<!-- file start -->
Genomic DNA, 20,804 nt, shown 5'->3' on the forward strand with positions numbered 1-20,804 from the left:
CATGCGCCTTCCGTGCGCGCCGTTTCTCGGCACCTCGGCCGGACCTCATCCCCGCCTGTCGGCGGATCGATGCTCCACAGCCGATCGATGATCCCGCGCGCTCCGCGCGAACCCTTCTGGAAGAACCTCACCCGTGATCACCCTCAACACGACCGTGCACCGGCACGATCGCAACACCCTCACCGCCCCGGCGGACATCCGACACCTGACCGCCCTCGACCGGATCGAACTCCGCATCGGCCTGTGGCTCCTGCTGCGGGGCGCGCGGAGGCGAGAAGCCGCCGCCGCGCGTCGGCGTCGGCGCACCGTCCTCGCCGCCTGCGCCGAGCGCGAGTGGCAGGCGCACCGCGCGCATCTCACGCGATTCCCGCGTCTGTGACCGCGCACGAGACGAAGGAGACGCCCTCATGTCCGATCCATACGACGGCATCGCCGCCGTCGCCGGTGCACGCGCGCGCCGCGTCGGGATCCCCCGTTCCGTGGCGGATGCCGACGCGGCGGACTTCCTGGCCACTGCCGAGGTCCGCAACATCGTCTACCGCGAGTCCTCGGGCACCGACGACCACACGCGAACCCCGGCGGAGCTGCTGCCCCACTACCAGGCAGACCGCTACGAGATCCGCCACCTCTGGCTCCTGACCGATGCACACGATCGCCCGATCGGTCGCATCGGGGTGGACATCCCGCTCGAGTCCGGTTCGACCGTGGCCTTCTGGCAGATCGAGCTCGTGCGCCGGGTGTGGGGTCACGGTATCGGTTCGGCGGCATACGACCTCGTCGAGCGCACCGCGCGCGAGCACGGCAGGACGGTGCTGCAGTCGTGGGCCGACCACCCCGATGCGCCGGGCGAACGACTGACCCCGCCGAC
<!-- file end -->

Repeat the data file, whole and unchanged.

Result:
Genomic DNA, 20,804 nt, shown 5'->3' on the forward strand with positions numbered 1-20,804 from the left:
CATGCGCCTTCCGTGCGCGCCGTTTCTCGGCACCTCGGCCGGACCTCATCCCCGCCTGTCGGCGGATCGATGCTCCACAGCCGATCGATGATCCCGCGCGCTCCGCGCGAACCCTTCTGGAAGAACCTCACCCGTGATCACCCTCAACACGACCGTGCACCGGCACGATCGCAACACCCTCACCGCCCCGGCGGACATCCGACACCTGACCGCCCTCGACCGGATCGAACTCCGCATCGGCCTGTGGCTCCTGCTGCGGGGCGCGCGGAGGCGAGAAGCCGCCGCCGCGCGTCGGCGTCGGCGCACCGTCCTCGCCGCCTGCGCCGAGCGCGAGTGGCAGGCGCACCGCGCGCATCTCACGCGATTCCCGCGTCTGTGACCGCGCACGAGACGAAGGAGACGCCCTCATGTCCGATCCATACGACGGCATCGCCGCCGTCGCCGGTGCACGCGCGCGCCGCGTCGGGATCCCCCGTTCCGTGGCGGATGCCGACGCGGCGGACTTCCTGGCCACTGCCGAGGTCCGCAACATCGTCTACCGCGAGTCCTCGGGCACCGACGACCACACGCGAACCCCGGCGGAGCTGCTGCCCCACTACCAGGCAGACCGCTACGAGATCCGCCACCTCTGGCTCCTGACCGATGCACACGATCGCCCGATCGGTCGCATCGGGGTGGACATCCCGCTCGAGTCCGGTTCGACCGTGGCCTTCTGGCAGATCGAGCTCGTGCGCCGGGTGTGGGGTCACGGTATCGGTTCGGCGGCATACGACCTCGTCGAGCGCACCGCGCGCGAGCACGGCAGGACGGTGCTGCAGTCGTGGGCCGACCACCCCGATGCGCCGGGCGAACGACTGACCCCGCCGAC